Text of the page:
The Feast of the Assumption is a very old feast of the Church, celebrated universally by the sixth century. The feast was originally celebrated in the East, where it is known as the Feast of the Dormition, a word which means “the falling asleep.”

The Assumption is the oldest feast day of Our Lady, but we don’t know how it first came to be celebrated.

For two centuries, under pagan rule, every memory of Jesus was obliterated from the city of Jerusalem,and the sites made holy by His life, death and Resurrection became pagan temples.

It wasn’t until the time of Roman Emperor Constantine (c. 285-337) that Jerusalem began to be restored as a sacred city.  After the building of the Church of the Holy Sepulchre in 336, the sacred sites began to be restored and memories of the life of Our Lord began to be celebrated by the people of Jerusalem.

One of the memories about his mother centered around the “Tomb of Mary,” where she was buried, close to Mount Zion. the highest point in ancient Jerusalem.  Also on the Mt. was the “Place of Dormition,” the spot of Mary’s “falling asleep,” where she had “died.”

When the tomb of Mary was rediscovered there were no remnants of a bodily corpse. There were no relics to display, just an empty tomb like her Son’s.  It is good to note here that Mary did not ascend into heaven like her Son did under His own power, but was taken up to heaven by God.  The Assumption completes God’s work in Mary since it was not fitting that the flesh that had given life to God himself should ever undergo corruption.


The Assumption of the Blessed Virgin Mary, which we celebrate on August 15, is defined Church dogma. In 1950, Pope Pius XII defined the dogma (Munificentissimus Deus) of the Assumption by an ex cathedra pronouncement—that is, an authoritative teaching “from the chair” of Peter.  Pope Pius XII proclaimed the Assumption of Mary a dogma of the Catholic Church in these words: “The Immaculate Mother of God, the ever-virgin Mary, having completed the course of her earthly life, was assumed body and soul into heaven.

Pius XII recalled the close connection of the dogmas of the Immaculate Conception (the Blessed Virgin was conceived without original sin) and her Assumption (that she was taken up to Heaven, body and soul, without seeing corruption).

“Immaculate in her conception, a most perfect virgin in her divine motherhood, the noble associate of the divine Redeemer who has won a complete triumph over sin and its consequences, finally obtained, as the supreme culmination of her privileges, that she should be preserved free from the corruption of the tomb and that, like her own Son, having overcome death, she might be taken up body and soul to the glory of heaven where, as Queen, she sits in splendor at the right hand of her Son, the immortal King of the Ages.”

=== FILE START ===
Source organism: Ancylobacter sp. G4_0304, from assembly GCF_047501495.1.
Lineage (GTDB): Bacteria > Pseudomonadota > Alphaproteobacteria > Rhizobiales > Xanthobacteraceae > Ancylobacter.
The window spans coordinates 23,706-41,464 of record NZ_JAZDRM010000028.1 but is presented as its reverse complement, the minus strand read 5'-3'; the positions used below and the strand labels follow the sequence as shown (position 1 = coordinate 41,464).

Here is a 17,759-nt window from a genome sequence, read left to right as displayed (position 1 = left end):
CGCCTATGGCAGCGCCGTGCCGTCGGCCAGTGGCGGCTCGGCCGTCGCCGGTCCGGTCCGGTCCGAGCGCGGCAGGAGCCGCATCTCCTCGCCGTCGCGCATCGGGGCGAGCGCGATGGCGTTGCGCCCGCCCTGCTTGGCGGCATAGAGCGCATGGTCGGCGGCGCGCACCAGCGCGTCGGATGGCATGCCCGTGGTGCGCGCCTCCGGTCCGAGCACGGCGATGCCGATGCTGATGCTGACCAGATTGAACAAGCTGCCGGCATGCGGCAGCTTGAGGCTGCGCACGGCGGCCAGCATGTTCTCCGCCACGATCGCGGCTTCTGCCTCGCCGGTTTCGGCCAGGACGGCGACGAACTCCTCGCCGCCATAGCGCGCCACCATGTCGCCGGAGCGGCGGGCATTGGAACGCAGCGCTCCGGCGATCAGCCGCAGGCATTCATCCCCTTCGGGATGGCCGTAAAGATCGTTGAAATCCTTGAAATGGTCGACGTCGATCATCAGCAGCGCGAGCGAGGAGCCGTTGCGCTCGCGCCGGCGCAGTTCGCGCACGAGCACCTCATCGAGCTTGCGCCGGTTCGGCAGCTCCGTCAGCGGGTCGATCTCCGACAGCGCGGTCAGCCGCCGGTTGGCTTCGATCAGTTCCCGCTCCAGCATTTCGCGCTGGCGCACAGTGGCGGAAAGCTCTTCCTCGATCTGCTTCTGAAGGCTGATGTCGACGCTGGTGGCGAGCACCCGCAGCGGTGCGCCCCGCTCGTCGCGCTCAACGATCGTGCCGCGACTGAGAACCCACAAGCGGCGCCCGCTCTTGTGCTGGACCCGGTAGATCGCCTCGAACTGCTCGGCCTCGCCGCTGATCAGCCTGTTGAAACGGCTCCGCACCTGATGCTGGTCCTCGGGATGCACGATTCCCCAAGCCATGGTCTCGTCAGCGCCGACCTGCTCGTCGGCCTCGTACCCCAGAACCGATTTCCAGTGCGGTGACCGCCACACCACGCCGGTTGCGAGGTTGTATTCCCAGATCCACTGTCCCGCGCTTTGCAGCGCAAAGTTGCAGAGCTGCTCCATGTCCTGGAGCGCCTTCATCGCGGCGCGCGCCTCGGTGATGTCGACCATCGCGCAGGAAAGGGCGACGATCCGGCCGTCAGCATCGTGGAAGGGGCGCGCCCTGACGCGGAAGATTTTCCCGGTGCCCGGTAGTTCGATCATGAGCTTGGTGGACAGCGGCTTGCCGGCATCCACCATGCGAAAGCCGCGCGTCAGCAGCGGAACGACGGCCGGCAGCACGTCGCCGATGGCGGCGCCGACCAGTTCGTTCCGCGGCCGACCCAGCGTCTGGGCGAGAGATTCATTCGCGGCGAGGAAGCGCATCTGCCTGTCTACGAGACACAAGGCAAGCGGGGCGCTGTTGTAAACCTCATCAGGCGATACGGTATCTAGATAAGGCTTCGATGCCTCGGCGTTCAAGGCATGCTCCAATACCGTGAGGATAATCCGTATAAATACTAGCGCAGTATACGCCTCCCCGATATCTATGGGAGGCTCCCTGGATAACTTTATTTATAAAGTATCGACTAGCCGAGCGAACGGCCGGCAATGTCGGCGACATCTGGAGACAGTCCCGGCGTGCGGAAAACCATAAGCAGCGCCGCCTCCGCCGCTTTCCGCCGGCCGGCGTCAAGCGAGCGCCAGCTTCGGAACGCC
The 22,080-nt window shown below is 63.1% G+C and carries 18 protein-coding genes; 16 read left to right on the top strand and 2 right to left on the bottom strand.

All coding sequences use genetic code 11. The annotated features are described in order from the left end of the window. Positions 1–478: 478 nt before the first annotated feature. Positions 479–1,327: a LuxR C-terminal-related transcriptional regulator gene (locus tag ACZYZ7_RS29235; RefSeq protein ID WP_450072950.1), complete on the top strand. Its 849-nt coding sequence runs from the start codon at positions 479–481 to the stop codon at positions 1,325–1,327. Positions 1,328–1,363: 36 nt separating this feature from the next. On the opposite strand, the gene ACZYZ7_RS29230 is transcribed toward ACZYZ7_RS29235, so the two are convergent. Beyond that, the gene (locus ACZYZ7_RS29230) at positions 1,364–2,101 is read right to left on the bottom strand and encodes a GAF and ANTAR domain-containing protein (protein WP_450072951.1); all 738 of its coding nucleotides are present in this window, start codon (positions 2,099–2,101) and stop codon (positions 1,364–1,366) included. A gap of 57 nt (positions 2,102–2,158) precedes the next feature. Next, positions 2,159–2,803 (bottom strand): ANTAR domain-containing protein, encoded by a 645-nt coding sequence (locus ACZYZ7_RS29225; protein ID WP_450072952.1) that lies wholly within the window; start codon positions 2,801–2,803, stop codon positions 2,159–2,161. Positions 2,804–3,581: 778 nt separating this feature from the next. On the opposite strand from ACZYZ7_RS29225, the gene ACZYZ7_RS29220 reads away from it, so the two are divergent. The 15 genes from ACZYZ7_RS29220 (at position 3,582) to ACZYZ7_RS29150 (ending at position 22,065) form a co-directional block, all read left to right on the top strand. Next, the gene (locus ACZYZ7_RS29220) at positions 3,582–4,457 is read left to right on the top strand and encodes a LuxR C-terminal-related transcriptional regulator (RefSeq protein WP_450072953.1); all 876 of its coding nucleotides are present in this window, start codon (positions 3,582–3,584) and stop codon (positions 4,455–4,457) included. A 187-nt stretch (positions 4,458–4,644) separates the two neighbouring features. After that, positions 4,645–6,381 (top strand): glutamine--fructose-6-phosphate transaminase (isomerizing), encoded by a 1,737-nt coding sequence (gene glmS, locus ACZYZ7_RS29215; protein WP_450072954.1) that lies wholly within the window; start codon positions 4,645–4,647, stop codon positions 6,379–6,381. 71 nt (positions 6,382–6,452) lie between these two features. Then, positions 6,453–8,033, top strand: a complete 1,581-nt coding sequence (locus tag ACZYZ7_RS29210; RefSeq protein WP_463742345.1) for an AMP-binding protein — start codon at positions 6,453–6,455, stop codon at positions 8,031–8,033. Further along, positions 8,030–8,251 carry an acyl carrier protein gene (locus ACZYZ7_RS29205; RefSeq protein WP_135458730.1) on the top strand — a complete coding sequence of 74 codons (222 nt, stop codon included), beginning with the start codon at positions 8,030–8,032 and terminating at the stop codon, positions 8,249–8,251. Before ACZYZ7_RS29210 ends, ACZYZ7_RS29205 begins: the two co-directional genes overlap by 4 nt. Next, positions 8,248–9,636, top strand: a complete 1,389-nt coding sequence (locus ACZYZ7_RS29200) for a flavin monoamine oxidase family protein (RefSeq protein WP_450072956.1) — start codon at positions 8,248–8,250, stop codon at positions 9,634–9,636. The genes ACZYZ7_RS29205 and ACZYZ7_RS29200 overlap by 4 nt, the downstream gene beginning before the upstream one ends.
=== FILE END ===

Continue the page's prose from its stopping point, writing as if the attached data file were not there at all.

Pope Pius XII expressed hope that the definition of this dogma of the Church would  inspire us in our own journey home, knowing more fully the rewards of faithful perseverance in God’s grace, hope in the promises of Christ.


PiusXII recognized numerous Scriptural allusions to the Assumption. Though the event of the Assumption is not explicit in Scripture, it is consistent with what Scripture teaches us about the effects of sin and Jesus’ love for his holy mother. ). Pius XII aquotes Psalm 132:8, which has often been read symbolically of Mary’s Assumption: “Arise, O Lord, into your resting place: you and the ark, which you have sanctified”

In the First Reading for the Solemnity of the Assumption we read, “God’s temple in heaven was opened, and the ark of his covenant could be seen in the temple. A great sign appeared in the sky, a woman clothed with the sun, with the moon under her feet, and on her head a crown of twelve stars” (Revelation 11:19, 12:1).

Mary is not only the New Eve, but is also the new Ark of the Covenant as she carried God in her womb. Mary is associated with the Ark of the Covenant when she visits her cousin Elizabeth.  “When Elizabeth heard Mary’s greeting, the infant leaped in her womb, and Elizabeth, filled with the holy Spirit, cried out in a loud voice, how does this happen to me, that the mother of my Lord should come to me?”

These words are almost the same words David greeted the Ark of the Covenant when it was brought to him in the book of Samuel. “David became frightened of the LORD that day, and he said, “How can the ark of the LORD come to me?”…..Then David came dancing before the LORD with abandon” (2 Samuel 6:9, 14)


The Assumption looks to eternity and gives us hope that we, too, will follow Our Lady when our life is ended.

The prayer for the feast reads: “All-powerful and ever-living God: You raised the sinless Virgin Mary, mother of your Son, body and soul, to the glory of heaven. May we see heaven as our final goal and come to share her glory.”

Mary’s assumption is the proof of how profitable it is to make sacrifices. Not the least of these sacrifices is the surrender of our bodily pleasures that are contrary to the will of God. The eternal reward is worth the temporal price we have to pay in self-control.

By giving up now on earth what we like but what is sinful, and enduring what is painful to us but pleasing to God, we shall enjoy Heaven with Jesus and Mary – in body and soul – in the world to come.

Life is like a voyage on the Sea, often dark and stormy.  We look for the light!, stars at night…  Mary is that light and hope, Star of the Sea, hope of salvation (Spe Salvi)  Let us turn to Mary and ask for her maternal intervention that we will find the way to heaven, our true and lasting home.

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